Thursday, 24 March 2016

19th century Irish Ordnance Survey maps uploaded by UCD

I've just been notified of a great resource on the University College Dublin website - a massive range of Ordnance Survey Ireland supplied maps for cities, towns and villages in what is now the Republic of Ireland, as recorded in the 19th century between 1837 and 1896. Here's part of the description:

The collection contains maps for almost 150 cities, towns and villages in the Republic of Ireland. Most are Town Plans which were surveyed at either five or ten foot to one mile scale between 1837 and 1896. The remainder were produced by enlargement of the 1/2500 maps between 1892 and 1911. The large scale at which they were surveyed means that details, such as the ground floor interior plans of public buildings from churches and banks to hospitals and railway terminals, can be viewed on the maps. At street level, features include benchmarks, pillar boxes, public water pumps, troughs, hydrants, and lamp posts. Other useful information includes the parish, barony, townland, ward and municipal boundaries which are all clearly marked. Building types, such as mills, foundries, dye works, barracks, billiard rooms, galleries, tea houses, bull rings and Turkish baths, give an indication of the industrial and social activities of the population of the time. Please note that modern place names are used in the subject headings in the records. For example, to search or filter by subject for Queenstown maps, use the modern place name Cobh.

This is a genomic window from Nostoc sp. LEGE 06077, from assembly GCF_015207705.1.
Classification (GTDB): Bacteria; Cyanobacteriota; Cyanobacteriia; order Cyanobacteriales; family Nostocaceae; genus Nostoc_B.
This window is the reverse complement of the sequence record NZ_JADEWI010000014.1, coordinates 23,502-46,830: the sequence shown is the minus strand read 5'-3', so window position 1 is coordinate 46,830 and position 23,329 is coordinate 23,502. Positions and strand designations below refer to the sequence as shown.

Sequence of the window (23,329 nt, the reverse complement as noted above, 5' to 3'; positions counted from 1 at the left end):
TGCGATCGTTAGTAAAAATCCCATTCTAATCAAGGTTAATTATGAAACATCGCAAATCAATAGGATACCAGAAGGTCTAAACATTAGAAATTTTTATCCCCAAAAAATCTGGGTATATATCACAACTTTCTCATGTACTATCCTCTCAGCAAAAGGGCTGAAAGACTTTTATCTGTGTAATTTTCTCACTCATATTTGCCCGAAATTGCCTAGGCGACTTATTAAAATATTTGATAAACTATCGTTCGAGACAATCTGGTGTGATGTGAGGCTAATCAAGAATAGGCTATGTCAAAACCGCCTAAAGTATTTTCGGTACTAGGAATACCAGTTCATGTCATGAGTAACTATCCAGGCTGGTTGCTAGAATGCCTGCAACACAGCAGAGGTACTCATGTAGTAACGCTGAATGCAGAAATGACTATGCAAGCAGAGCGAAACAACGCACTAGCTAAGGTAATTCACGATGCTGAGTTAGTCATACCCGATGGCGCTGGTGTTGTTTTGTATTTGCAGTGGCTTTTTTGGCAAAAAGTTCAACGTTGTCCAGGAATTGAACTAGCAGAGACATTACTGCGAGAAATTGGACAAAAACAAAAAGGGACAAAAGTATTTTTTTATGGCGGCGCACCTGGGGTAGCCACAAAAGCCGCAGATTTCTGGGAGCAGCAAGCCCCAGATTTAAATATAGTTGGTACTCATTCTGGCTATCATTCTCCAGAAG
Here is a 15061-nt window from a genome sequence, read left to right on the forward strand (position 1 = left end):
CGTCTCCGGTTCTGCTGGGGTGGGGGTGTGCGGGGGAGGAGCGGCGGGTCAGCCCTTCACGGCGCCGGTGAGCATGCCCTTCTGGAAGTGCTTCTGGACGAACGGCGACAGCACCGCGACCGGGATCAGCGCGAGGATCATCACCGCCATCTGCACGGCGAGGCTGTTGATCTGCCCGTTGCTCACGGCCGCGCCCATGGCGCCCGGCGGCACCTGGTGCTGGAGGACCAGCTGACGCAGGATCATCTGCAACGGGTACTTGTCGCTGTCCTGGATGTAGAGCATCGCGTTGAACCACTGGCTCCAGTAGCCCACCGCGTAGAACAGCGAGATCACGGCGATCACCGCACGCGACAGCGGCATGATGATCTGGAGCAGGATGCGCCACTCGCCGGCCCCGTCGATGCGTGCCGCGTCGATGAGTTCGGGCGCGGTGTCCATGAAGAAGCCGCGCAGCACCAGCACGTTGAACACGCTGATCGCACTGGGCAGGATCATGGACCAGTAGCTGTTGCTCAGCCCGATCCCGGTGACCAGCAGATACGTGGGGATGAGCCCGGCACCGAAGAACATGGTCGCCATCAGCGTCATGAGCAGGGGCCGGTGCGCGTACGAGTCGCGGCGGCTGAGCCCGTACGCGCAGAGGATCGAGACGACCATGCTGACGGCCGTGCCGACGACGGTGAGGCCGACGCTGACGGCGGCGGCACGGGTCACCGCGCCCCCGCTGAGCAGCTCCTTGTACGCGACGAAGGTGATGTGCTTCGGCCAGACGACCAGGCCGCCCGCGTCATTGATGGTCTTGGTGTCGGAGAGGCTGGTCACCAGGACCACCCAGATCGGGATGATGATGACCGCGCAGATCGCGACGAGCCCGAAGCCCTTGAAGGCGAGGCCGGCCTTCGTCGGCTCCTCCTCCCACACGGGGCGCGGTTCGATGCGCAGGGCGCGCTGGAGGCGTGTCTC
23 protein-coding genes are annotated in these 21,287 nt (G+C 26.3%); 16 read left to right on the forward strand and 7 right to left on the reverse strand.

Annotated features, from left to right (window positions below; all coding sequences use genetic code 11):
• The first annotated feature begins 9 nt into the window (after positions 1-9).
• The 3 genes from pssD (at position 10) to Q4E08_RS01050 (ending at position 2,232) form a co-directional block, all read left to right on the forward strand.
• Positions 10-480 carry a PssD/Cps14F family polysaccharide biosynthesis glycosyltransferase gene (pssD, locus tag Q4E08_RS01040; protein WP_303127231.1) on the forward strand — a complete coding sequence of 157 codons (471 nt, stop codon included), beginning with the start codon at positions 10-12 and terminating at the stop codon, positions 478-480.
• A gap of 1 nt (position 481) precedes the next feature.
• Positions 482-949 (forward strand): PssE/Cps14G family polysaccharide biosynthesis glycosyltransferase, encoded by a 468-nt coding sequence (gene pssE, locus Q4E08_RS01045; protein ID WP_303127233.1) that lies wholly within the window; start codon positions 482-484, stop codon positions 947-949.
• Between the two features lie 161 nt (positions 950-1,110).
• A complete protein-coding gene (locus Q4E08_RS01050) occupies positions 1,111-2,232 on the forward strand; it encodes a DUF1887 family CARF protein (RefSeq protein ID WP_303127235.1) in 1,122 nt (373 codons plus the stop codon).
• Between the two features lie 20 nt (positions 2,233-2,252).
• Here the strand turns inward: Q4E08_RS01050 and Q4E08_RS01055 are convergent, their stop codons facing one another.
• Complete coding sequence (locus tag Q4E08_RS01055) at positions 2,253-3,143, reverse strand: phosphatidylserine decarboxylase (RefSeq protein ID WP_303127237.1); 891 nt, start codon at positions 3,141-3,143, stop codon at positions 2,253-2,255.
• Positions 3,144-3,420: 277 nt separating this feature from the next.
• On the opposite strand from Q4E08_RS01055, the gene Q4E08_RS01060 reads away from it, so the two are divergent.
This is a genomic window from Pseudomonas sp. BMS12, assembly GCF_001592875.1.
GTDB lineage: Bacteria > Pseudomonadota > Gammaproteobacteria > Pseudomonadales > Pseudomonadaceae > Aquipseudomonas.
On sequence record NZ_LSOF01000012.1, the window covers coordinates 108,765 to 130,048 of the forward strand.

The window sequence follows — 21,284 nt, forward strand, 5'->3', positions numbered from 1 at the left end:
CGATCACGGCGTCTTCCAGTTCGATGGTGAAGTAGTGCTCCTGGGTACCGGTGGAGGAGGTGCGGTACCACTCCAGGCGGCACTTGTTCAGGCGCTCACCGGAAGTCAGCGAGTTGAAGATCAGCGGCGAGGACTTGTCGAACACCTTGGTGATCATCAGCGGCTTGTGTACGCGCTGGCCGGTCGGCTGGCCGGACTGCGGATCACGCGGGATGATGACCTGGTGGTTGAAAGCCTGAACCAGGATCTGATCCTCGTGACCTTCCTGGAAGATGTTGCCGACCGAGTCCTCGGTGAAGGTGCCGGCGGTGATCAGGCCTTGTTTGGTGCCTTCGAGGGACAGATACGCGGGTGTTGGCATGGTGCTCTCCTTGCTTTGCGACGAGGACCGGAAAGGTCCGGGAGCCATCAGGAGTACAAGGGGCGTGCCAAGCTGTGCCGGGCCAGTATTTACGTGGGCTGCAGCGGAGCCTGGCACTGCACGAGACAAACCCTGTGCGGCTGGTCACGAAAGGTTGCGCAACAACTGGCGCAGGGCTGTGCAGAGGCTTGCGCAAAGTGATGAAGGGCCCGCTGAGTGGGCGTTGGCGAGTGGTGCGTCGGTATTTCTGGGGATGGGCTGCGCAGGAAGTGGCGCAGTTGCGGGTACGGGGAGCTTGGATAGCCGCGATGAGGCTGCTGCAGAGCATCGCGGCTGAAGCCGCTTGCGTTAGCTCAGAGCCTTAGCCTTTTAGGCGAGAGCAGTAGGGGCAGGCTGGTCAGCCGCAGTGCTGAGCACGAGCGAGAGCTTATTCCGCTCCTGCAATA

I've just been having a look at one of the maps for Carrick-on-Suir and was surprised to note that a modern pay and display car park that I've regularly used in the past was once the site of the town's military barracks!

To access the maps please visit

(With thanks to Nancy MacQueen via Twitter)


For details on my genealogy guide books, including A Decade of Irish Centenaries: Researching Ireland 1912-1923Discover Scottish Church Records (2nd edition), Discover Irish Land Records and Down and Out in Scotland: Researching Ancestral Crisis, please visit My Pinterest account is at

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